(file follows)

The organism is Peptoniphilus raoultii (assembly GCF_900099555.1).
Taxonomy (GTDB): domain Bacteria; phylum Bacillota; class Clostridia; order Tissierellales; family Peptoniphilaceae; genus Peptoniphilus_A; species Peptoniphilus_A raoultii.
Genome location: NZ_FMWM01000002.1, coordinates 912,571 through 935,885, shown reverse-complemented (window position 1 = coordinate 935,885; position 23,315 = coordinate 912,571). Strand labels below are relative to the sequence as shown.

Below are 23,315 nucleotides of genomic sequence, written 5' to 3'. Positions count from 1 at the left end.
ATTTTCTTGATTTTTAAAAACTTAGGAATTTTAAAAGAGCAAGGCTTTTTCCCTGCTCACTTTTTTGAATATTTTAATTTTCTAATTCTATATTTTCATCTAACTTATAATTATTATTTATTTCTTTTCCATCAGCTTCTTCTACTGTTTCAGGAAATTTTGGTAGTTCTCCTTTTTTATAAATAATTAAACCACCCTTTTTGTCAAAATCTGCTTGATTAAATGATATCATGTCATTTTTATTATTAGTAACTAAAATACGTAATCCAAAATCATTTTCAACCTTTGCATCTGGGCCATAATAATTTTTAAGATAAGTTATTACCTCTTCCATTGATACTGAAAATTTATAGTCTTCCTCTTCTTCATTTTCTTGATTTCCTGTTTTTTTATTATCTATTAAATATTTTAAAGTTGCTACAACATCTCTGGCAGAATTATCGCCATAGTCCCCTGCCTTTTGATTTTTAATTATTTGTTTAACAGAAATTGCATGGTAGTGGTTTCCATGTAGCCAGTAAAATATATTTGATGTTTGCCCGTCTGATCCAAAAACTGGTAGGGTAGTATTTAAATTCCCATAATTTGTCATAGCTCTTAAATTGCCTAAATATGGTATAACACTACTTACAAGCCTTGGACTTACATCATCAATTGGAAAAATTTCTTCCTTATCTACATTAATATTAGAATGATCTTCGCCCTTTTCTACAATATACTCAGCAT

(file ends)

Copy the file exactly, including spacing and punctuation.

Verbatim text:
The organism is Peptoniphilus raoultii (assembly GCF_900099555.1).
Taxonomy (GTDB): domain Bacteria; phylum Bacillota; class Clostridia; order Tissierellales; family Peptoniphilaceae; genus Peptoniphilus_A; species Peptoniphilus_A raoultii.
Genome location: NZ_FMWM01000002.1, coordinates 912,571 through 935,885, shown reverse-complemented (window position 1 = coordinate 935,885; position 23,315 = coordinate 912,571). Strand labels below are relative to the sequence as shown.

Below are 23,315 nucleotides of genomic sequence, written 5' to 3'. Positions count from 1 at the left end.
ATTTTCTTGATTTTTAAAAACTTAGGAATTTTAAAAGAGCAAGGCTTTTTCCCTGCTCACTTTTTTGAATATTTTAATTTTCTAATTCTATATTTTCATCTAACTTATAATTATTATTTATTTCTTTTCCATCAGCTTCTTCTACTGTTTCAGGAAATTTTGGTAGTTCTCCTTTTTTATAAATAATTAAACCACCCTTTTTGTCAAAATCTGCTTGATTAAATGATATCATGTCATTTTTATTATTAGTAACTAAAATACGTAATCCAAAATCATTTTCAACCTTTGCATCTGGGCCATAATAATTTTTAAGATAAGTTATTACCTCTTCCATTGATACTGAAAATTTATAGTCTTCCTCTTCTTCATTTTCTTGATTTCCTGTTTTTTTATTATCTATTAAATATTTTAAAGTTGCTACAACATCTCTGGCAGAATTATCGCCATAGTCCCCTGCCTTTTGATTTTTAATTATTTGTTTAACAGAAATTGCATGGTAGTGGTTTCCATGTAGCCAGTAAAATATATTTGATGTTTGCCCGTCTGATCCAAAAACTGGTAGGGTAGTATTTAAATTCCCATAATTTGTCATAGCTCTTAAATTGCCTAAATATGGTATAACACTACTTACAAGCCTTGGACTTACATCATCAATTGGAAAAATTTCTTCCTTATCTACATTAATATTAGAATGATCTTCGCCCTTTTCTACAATATACTCAGCAT